The statewide cyclical reassessment began July 1, 2014. During the cyclical reassessment, counties will physically inspect 25% of each property class over a 4 year period. A reassessment is the physical inspection of each property to ensure property record cards are correct.
The last general reassessment was conducted for the 12 pay 13 property tax bills.
Frequently Asked Questions
What should I expect from a reassessment?
A reassessment will result in a new value being established for your property. This new value will replace the value currently on your property and will be the basis used for taxing property. Please remember that an increase in property value does not automatically mean an increase in your property taxes.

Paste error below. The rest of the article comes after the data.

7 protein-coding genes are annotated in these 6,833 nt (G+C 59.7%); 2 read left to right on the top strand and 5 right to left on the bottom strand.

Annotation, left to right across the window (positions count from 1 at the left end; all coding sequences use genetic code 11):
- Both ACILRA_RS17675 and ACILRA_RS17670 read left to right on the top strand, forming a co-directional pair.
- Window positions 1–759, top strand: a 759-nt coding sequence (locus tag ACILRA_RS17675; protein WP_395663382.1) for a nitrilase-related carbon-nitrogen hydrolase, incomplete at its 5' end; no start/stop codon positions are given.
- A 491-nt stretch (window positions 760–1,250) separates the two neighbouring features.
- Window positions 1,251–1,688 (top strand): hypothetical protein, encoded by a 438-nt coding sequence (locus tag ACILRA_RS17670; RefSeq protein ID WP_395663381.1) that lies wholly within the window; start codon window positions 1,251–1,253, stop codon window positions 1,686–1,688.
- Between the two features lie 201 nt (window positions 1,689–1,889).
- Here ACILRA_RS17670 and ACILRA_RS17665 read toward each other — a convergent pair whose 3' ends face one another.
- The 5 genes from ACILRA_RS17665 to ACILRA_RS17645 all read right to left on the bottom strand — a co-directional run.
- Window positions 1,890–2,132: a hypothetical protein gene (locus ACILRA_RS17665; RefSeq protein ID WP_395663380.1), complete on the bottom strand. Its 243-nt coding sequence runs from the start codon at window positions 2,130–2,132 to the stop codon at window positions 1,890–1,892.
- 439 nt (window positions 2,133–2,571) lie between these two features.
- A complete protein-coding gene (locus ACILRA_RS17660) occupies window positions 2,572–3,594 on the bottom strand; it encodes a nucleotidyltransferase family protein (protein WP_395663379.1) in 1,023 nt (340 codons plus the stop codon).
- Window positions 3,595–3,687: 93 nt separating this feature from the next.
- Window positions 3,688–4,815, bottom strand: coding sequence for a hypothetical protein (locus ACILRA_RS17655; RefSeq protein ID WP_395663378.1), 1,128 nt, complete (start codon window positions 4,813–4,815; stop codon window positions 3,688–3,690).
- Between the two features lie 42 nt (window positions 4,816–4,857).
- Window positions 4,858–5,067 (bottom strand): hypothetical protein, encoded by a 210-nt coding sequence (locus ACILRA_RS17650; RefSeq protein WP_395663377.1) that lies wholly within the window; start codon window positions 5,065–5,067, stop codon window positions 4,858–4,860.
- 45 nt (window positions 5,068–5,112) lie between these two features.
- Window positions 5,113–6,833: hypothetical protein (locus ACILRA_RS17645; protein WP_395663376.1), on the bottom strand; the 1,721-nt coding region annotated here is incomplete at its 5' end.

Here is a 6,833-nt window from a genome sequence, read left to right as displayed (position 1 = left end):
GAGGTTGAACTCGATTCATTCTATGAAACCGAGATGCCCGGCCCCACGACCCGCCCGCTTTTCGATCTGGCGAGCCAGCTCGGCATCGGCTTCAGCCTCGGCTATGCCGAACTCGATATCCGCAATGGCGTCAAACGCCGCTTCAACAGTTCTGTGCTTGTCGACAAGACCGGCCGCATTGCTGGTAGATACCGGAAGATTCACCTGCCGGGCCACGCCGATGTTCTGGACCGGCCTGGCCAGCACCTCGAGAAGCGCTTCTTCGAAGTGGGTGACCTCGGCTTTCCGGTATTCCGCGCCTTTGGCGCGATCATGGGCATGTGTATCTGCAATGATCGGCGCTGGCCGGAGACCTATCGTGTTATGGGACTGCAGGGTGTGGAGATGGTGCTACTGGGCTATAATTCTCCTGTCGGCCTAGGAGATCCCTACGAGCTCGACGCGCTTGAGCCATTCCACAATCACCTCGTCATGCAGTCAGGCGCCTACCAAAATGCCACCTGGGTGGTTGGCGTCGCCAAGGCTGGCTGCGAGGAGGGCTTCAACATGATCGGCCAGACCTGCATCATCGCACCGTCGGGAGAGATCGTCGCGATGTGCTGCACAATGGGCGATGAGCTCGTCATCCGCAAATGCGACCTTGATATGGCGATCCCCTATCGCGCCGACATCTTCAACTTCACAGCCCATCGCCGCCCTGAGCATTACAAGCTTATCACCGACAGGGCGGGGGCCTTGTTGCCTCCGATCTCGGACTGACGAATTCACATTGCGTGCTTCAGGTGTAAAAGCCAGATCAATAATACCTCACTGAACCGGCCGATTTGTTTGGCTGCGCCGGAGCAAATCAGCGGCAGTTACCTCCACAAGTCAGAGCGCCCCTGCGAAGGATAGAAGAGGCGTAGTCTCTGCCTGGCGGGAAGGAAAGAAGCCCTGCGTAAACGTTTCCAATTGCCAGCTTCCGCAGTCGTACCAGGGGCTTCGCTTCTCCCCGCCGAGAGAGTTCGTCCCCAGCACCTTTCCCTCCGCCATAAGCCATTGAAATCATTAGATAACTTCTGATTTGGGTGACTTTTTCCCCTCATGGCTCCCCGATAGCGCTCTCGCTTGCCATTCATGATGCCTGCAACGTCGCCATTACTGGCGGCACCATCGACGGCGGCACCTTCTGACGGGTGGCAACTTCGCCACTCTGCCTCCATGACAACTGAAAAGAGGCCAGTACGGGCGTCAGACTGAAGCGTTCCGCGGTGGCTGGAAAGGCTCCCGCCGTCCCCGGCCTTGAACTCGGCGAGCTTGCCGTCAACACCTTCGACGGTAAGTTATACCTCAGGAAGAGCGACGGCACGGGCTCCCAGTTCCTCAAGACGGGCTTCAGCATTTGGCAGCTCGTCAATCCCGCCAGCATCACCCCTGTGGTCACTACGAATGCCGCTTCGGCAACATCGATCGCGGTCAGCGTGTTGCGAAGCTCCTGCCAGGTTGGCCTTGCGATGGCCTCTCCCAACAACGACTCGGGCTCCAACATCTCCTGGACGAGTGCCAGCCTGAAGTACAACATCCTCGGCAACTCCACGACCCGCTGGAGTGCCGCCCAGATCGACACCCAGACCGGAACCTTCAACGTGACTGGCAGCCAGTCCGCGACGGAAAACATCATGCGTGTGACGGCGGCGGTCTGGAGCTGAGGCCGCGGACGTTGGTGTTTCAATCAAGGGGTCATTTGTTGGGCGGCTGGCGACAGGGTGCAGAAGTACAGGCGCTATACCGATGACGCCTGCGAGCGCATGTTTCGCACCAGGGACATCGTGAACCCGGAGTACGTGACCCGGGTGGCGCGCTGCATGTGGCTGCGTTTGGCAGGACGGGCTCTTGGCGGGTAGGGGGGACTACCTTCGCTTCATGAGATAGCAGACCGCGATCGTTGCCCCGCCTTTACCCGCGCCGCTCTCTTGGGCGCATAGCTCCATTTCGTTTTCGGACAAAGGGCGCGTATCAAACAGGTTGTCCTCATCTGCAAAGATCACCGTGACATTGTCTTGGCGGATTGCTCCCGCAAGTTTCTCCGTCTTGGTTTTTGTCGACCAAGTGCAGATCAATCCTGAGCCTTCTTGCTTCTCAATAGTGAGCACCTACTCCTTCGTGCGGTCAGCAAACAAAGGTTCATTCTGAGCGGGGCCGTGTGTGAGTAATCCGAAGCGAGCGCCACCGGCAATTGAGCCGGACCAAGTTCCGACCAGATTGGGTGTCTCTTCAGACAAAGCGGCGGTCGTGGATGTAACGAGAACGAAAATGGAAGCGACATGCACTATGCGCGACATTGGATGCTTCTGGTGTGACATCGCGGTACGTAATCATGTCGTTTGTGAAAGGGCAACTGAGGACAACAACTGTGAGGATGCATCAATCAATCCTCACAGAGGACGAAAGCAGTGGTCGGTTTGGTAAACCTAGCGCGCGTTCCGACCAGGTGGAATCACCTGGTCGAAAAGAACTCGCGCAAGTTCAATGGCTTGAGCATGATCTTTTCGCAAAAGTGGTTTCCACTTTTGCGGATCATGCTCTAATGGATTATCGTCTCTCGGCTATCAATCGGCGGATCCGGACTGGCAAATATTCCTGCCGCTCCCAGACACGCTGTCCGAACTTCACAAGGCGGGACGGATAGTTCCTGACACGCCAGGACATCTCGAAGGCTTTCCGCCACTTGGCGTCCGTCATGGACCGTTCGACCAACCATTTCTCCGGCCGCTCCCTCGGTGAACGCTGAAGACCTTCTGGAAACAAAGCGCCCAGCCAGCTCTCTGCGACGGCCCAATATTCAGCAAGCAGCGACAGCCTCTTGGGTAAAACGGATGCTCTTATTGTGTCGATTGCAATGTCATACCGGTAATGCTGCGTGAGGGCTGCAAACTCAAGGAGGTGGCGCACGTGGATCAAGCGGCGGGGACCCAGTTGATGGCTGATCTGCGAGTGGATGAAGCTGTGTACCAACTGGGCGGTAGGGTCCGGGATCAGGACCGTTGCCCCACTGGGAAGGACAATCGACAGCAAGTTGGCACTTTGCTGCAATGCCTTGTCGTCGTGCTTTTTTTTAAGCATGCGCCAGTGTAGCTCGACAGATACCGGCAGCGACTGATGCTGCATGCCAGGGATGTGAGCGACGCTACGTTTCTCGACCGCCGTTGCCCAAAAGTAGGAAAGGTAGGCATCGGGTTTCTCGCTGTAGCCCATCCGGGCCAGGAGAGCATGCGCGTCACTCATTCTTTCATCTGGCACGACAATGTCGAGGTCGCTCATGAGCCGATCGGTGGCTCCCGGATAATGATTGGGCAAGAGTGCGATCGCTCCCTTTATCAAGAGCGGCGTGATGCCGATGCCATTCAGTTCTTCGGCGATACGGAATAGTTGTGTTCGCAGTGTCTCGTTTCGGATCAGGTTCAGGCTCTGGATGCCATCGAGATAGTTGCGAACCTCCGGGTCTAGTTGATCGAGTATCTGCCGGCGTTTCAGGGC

How is a reassessment conducted?
A data collector will visit each property to gather information. Each of your data collectors will carry a photo identification card. After checking to see if anyone is home, our data collector will conduct the following for each property.
- Take a picture of the outside of your property.
- Identify any physical changes and improvements to the property.
- Record any necessary measurements.
How can I make sure my assessment is correct?
First of all, talk with the Assessor's Office. They want to do the best possible job. Please don't ignore notices, letters to your property.
Why do we have reassessment?
Reassessments are required by law and are to insure that each property is valued fairly. The purpose of the reassessment is to realign the values of real property.
What are property tax caps?
Beginning with 2010 tax bills, property owners have been entitled to a circuit breaker cap on the amount of property taxes over:
- 1% homestead properties
- 2% long term care facilities
- 2% residential properties
- 3% nonresidential properties
- 2% agricultural land
- 3% personal property